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I did it by hand previously in a game where we didn't need to bind a lot of functions, but we needed to implement it fast (it was to script the real time cinematics in a nintendo ds game)
In my current project (in C++), I've developed my own automated binding system that uses a simple interface description language to generate a bunch of templates that allows one to enumerate and get all necessary informations for classes, their attributes and methods at compilation time with a visitor pattern (thus it is kind of a compilation time reflection system). Using those generated templates, you can write bindings for various languages or build a runtime reflection system on top of it etc.
I did this because I need to bind two things: lua, and a binary serialization system to be able to store object graphs without having to write all the loading/saving code by hand.
Both problems are kind of similar and time-consumming to implement by hand, and while you can find a lot of language binding systems around, there are not many data storage binding systems (and even if there were, using two different binding systems would complicate things a lot)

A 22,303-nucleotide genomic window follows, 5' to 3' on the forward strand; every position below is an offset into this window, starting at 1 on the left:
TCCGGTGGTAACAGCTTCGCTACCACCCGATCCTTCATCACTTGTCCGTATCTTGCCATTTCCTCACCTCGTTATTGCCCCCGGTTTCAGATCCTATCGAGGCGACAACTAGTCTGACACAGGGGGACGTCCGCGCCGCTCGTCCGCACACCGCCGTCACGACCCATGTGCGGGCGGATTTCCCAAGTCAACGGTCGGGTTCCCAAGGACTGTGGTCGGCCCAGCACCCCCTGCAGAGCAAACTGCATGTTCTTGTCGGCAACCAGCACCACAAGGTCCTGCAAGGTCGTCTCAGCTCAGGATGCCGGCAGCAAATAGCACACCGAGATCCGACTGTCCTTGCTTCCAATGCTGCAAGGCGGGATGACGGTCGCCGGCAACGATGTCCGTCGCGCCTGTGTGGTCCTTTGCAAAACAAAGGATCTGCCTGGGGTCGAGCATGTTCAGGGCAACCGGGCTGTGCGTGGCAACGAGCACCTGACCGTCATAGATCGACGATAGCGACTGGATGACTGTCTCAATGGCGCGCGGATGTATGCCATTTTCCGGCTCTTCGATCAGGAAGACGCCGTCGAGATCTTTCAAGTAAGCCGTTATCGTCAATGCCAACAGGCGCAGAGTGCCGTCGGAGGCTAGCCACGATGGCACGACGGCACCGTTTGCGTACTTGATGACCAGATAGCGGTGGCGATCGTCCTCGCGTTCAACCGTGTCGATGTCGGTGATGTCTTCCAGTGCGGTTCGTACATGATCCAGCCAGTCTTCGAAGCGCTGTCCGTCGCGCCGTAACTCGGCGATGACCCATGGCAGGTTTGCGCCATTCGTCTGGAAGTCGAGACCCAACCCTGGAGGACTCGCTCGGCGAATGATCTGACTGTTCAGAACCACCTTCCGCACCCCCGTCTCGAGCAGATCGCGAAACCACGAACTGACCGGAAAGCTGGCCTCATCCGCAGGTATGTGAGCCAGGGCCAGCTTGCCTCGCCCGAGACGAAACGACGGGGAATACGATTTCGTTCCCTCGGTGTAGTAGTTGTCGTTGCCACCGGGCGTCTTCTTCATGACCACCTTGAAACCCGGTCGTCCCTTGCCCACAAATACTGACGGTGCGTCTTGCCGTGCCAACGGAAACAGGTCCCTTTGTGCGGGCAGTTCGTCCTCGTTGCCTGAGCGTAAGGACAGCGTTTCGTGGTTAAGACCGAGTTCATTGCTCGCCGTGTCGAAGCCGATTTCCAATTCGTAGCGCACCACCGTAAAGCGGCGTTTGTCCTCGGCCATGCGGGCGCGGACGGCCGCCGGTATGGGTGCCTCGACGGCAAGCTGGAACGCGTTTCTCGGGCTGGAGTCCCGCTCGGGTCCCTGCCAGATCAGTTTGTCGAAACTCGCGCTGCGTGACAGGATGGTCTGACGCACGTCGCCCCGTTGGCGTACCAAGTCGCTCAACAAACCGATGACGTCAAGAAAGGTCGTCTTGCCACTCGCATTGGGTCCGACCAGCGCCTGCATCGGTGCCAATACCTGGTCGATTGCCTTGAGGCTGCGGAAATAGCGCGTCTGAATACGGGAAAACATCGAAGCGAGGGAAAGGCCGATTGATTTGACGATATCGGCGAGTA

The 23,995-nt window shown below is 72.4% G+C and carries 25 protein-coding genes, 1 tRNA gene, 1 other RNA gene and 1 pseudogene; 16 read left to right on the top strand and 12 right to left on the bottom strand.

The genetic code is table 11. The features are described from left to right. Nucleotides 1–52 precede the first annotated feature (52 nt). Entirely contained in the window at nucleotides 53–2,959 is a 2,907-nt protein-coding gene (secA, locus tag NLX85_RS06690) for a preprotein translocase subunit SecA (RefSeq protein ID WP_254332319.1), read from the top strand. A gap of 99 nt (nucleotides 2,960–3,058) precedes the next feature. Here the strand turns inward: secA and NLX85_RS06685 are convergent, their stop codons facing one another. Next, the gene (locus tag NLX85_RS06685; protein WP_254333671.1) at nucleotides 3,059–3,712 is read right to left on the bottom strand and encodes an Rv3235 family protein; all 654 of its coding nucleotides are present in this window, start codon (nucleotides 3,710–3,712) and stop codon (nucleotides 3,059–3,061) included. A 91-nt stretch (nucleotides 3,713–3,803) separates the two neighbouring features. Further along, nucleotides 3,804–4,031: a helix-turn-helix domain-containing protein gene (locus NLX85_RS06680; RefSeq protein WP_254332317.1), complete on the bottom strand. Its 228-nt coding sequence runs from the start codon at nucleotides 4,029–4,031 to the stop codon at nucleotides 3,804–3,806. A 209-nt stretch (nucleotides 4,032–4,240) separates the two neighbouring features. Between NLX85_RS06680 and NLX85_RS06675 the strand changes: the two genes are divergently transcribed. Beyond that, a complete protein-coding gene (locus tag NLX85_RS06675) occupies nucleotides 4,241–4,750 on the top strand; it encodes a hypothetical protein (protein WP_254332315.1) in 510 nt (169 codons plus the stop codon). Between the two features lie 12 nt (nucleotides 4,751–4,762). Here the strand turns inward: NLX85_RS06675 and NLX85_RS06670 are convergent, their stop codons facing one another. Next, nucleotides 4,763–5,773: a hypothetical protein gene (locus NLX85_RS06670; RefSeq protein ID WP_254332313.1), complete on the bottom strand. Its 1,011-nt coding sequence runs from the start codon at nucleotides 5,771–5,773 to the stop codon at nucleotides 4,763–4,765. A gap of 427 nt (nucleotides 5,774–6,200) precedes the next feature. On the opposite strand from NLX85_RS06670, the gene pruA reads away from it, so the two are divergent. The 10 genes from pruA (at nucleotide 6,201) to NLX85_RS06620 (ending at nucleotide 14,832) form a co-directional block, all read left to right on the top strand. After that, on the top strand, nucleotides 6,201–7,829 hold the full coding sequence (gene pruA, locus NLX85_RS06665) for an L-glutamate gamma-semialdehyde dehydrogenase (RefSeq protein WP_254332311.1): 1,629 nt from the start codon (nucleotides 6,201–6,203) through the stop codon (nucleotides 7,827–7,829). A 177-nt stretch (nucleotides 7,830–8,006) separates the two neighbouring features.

There are also further things for which some kind of reflection system come in handy.
The nice thing when you make your own stuff is that you don't need to handle anything that may exist in the wild. For instance, I don't handle raw pointers at all, the only pointers recognized by my reflection system is my own smart pointer class. This helps simplifying things a lot, but it also means that this stuff does impose constraints in the way you develop your classes.
However, this is a personal project, so I have no time or budget pressure. In a professional environment, if I had to create extensive bindings to something complete, I'd probably just use SWIG and do the data storage stuff the old fashioned way by writing load/save code manually for everything.